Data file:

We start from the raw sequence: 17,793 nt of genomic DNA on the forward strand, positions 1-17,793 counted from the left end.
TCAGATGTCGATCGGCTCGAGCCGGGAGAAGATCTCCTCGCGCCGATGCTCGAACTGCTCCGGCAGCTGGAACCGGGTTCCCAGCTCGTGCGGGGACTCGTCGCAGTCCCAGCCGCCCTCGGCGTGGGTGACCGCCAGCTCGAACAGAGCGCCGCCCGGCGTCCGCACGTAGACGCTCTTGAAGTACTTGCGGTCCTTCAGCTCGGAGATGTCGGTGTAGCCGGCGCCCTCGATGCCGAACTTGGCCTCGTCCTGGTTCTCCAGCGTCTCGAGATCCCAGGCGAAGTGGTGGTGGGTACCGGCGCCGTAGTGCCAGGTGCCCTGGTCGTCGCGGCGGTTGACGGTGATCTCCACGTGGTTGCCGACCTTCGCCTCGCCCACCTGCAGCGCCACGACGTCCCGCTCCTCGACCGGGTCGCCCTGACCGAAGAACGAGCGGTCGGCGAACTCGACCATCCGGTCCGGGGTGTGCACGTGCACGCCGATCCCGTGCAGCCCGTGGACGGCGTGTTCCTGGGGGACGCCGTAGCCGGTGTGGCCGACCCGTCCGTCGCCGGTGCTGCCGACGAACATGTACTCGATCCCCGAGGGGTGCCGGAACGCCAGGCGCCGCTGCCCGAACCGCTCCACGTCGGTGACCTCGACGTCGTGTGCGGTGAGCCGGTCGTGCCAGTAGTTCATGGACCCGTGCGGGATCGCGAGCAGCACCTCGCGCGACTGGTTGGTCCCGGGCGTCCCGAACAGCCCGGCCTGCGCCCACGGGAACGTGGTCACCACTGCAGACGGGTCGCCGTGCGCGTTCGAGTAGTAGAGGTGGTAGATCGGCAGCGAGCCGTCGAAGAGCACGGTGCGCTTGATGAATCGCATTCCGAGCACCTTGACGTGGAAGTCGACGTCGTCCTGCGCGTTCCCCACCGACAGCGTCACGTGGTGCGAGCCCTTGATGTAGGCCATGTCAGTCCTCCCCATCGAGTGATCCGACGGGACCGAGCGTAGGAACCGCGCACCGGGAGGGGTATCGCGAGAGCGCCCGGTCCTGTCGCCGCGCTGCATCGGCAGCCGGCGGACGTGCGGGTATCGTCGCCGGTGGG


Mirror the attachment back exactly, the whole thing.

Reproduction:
We start from the raw sequence: 17,793 nt of genomic DNA on the forward strand, positions 1-17,793 counted from the left end.
TCAGATGTCGATCGGCTCGAGCCGGGAGAAGATCTCCTCGCGCCGATGCTCGAACTGCTCCGGCAGCTGGAACCGGGTTCCCAGCTCGTGCGGGGACTCGTCGCAGTCCCAGCCGCCCTCGGCGTGGGTGACCGCCAGCTCGAACAGAGCGCCGCCCGGCGTCCGCACGTAGACGCTCTTGAAGTACTTGCGGTCCTTCAGCTCGGAGATGTCGGTGTAGCCGGCGCCCTCGATGCCGAACTTGGCCTCGTCCTGGTTCTCCAGCGTCTCGAGATCCCAGGCGAAGTGGTGGTGGGTACCGGCGCCGTAGTGCCAGGTGCCCTGGTCGTCGCGGCGGTTGACGGTGATCTCCACGTGGTTGCCGACCTTCGCCTCGCCCACCTGCAGCGCCACGACGTCCCGCTCCTCGACCGGGTCGCCCTGACCGAAGAACGAGCGGTCGGCGAACTCGACCATCCGGTCCGGGGTGTGCACGTGCACGCCGATCCCGTGCAGCCCGTGGACGGCGTGTTCCTGGGGGACGCCGTAGCCGGTGTGGCCGACCCGTCCGTCGCCGGTGCTGCCGACGAACATGTACTCGATCCCCGAGGGGTGCCGGAACGCCAGGCGCCGCTGCCCGAACCGCTCCACGTCGGTGACCTCGACGTCGTGTGCGGTGAGCCGGTCGTGCCAGTAGTTCATGGACCCGTGCGGGATCGCGAGCAGCACCTCGCGCGACTGGTTGGTCCCGGGCGTCCCGAACAGCCCGGCCTGCGCCCACGGGAACGTGGTCACCACTGCAGACGGGTCGCCGTGCGCGTTCGAGTAGTAGAGGTGGTAGATCGGCAGCGAGCCGTCGAAGAGCACGGTGCGCTTGATGAATCGCATTCCGAGCACCTTGACGTGGAAGTCGACGTCGTCCTGCGCGTTCCCCACCGACAGCGTCACGTGGTGCGAGCCCTTGATGTAGGCCATGTCAGTCCTCCCCATCGAGTGATCCGACGGGACCGAGCGTAGGAACCGCGCACCGGGAGGGGTATCGCGAGAGCGCCCGGTCCTGTCGCCGCGCTGCATCGGCAGCCGGCGGACGTGCGGGTATCGTCGCCGGTGGG